Michael Hassell

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Michael Patrick Hassell CBE, FRS (born 2 August 1942) is a British biologist, noted for his work in population ecology, especially in insects. He is a professor at Imperial College London.

Hassell was born in Tel Aviv, the son of Albert and Ruth Hassell and was educated at Whitgift School, Croydon.[1] He studied zoology at the University of Cambridge and received his Ph.D degree from the University of Oxford in 1967. He later worked as a research fellow at the University of California, Berkeley and at Oxford. Hassell joined Imperial College London in 1970 as a lecturer. He became a reader in 1975 and was named Professor of Insect Ecology in 1979. Hassell became dean of the Imperial College campus at Silwood Park in 1988 and Head of the Department of Biology and Biochemistry in 1993. He was appointed the first principal of the Faculty of Life Sciences in 2001.

Hassell has worked extensively in the population ecology of insects using mathematical models as well as field and laboratory work to study the dynamics of insect populations, particularly insect host-parasitoid interactions.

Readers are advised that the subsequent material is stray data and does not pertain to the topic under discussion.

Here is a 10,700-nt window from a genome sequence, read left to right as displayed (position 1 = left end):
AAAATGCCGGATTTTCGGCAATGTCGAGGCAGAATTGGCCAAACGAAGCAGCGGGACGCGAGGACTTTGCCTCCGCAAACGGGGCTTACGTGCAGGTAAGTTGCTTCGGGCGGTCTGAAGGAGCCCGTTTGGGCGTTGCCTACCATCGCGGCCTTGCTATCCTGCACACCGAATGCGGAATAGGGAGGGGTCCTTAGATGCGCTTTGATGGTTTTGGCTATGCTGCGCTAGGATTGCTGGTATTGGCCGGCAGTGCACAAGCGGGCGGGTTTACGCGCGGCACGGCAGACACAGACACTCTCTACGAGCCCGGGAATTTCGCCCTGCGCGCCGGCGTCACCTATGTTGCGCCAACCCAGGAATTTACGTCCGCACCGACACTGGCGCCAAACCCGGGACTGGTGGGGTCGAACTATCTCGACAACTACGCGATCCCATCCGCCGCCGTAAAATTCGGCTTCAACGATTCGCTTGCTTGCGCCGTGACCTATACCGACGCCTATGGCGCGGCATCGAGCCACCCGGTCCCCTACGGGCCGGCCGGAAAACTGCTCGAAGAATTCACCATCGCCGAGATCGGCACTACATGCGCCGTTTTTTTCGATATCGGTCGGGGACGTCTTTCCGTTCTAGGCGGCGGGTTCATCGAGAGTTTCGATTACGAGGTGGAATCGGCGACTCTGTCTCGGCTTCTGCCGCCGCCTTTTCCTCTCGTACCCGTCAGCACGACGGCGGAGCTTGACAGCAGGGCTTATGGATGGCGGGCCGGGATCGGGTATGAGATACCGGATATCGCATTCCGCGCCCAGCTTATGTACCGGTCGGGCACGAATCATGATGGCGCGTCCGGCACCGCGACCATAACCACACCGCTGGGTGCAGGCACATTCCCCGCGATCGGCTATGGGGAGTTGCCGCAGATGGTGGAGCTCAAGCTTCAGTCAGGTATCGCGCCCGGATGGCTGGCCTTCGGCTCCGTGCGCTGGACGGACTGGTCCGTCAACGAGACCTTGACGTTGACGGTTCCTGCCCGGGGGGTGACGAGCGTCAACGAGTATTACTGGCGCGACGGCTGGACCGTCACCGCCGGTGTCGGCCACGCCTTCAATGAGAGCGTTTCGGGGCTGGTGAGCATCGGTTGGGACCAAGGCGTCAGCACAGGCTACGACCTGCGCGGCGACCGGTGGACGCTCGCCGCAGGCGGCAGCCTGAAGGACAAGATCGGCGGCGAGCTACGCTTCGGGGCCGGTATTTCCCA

Hassell was elected as a fellow of the Royal Society in 1987. He served on its council from 1994 to 1996. Hassell is also a fellow of the Academia Europaea, a trustee of the Natural History Museum, a member of the Natural Environment Research Council, and a member of the council of the Zoological Society of London. He is currently the president of the Royal Entomological Society and a past president of the British Ecological Society

Hassell became a Commander of the Order of the British Empire in 2002 when he was named on the Queen's Birthday Honours list.

He married twice; firstly in 1966 to Glynis M. Everett and secondly in 1982 to Victoria A Taylor. He has three sons and a daughter.[2]